Across the Gulf Cooperation Council (“GCC”) countries (Bahrain, Kuwait, Oman, Qatar, Saudi Arabia, and the United Arab Emirates), consumer protection and product liability laws vary, sometime greatly, from the more well-known European Union (“EU”) laws. Herein, based on our experience advising multinationals, we provide our top three tips for compliance with regional consumer protection and product liability laws.

  1. Be aware of locally prohibit ingredients and product warranties granted by law;
    1. Product safety and prohibited substance laws in the GCC often integrate unique religious and cultural elements. Understanding where these vary from standards in product’s country of origin will help to avoid unnecessary issues with product registration, importation, and consumer liability.
    2. Further, while a product may be sold with merchant or manufacturer provided terms and guarantees, local laws may impart minimum obligations that go beyond a company’s standard terms. Knowing where the consumer is entitled by law to additional protections will aid to limit consumer complaints and authority investigations.
  2. Understand your liability for defective products and obligations for repairing or replacing them:
    1. Products should be fit for the purpose for which they are sold and reasonably safe. Avoid those design errors that can be avoided and know that warnings may not necessarily provide protection from liability.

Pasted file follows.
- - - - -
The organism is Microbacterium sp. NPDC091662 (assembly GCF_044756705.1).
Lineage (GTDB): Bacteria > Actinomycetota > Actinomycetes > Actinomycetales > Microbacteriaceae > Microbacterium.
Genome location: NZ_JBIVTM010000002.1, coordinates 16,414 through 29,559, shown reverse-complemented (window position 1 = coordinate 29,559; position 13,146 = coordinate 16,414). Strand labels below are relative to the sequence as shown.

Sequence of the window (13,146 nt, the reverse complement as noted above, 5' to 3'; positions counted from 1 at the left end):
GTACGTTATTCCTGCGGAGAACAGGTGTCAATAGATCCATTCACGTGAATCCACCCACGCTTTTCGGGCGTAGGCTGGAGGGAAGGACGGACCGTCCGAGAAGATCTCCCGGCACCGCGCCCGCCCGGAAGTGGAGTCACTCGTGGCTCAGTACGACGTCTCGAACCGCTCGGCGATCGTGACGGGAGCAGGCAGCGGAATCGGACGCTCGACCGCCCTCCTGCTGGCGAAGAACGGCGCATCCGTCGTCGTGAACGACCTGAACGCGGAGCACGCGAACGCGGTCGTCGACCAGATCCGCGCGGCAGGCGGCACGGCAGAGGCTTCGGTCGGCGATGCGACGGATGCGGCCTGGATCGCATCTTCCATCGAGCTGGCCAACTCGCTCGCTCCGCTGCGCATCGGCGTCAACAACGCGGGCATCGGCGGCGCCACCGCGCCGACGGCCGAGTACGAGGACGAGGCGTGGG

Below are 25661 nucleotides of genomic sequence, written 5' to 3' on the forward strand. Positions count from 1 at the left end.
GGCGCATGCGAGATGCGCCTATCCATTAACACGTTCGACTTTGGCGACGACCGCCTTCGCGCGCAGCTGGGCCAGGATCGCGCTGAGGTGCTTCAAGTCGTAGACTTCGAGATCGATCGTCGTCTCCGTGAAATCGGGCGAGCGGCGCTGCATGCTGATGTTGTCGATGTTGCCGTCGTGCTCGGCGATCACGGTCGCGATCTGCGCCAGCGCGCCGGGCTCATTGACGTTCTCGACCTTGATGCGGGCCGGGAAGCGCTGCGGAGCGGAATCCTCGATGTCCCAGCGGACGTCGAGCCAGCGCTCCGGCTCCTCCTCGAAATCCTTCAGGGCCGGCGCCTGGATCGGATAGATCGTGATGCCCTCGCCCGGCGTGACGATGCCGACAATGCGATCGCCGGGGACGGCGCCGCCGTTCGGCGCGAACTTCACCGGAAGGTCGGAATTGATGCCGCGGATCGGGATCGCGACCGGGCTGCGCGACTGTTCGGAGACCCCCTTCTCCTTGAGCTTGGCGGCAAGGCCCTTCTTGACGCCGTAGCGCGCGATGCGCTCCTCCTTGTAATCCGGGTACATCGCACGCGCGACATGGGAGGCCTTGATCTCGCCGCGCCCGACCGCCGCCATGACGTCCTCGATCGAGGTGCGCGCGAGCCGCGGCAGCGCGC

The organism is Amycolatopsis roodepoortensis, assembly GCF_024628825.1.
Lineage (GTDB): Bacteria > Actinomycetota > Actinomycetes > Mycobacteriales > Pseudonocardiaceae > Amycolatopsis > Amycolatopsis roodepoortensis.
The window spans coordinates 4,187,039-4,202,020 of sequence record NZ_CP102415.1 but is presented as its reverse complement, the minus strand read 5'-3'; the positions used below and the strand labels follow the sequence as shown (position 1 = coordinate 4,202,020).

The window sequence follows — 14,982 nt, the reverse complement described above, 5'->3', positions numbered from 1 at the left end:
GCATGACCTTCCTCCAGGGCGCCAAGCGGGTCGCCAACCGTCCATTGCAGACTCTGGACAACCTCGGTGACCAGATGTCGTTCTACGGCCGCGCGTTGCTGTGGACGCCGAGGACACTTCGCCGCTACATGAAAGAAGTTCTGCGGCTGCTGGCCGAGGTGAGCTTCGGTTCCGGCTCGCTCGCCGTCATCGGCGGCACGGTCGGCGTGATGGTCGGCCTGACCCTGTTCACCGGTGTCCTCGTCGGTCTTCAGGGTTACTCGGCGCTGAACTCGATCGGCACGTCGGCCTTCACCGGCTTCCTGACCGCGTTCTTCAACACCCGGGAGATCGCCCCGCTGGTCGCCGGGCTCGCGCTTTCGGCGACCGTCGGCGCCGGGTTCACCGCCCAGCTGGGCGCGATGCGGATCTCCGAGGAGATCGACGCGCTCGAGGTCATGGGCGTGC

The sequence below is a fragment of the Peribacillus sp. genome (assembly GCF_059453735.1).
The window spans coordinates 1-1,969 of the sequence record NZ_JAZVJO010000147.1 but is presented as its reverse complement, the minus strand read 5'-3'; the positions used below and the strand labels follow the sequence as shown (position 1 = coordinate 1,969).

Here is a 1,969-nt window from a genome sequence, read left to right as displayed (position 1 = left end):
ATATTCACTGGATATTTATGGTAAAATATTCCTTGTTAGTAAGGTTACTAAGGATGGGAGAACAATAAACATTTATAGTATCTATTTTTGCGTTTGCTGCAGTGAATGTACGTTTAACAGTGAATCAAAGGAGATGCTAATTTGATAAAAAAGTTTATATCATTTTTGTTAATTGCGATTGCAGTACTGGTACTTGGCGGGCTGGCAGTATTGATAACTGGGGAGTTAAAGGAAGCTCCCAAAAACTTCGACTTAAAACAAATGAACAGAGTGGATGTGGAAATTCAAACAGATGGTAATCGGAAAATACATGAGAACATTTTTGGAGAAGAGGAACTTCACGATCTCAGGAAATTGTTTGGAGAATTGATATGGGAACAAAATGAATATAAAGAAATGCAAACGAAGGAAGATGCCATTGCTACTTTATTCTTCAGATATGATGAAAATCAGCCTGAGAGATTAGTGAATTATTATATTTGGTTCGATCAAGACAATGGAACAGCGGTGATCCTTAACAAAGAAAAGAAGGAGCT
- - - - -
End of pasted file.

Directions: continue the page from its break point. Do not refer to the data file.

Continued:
2. Know each country’s reporting timeframes for defective products and recalls. Do not sit and wait. If the regulators become aware of a product defect, which has not been acted upon, a wide range of sanctions are available including business closure.
    3. Product recalls in the GCC are much more elaborate and time intensive than those in the EU; obtaining early counsel is the best way to help ensure compliance with the recall processes.
  3. Keep everyone in the supply chain in the loop.
    1. Regulators will ask for details concerning local distributors and commercial agents and their involvement may be required in respect of product defect notifications or consumer complaints.
    2. Keeping proper records of products sold in each GCC country is of significance in market surveillance and product recalls as well; such details may also be requested by the regulators.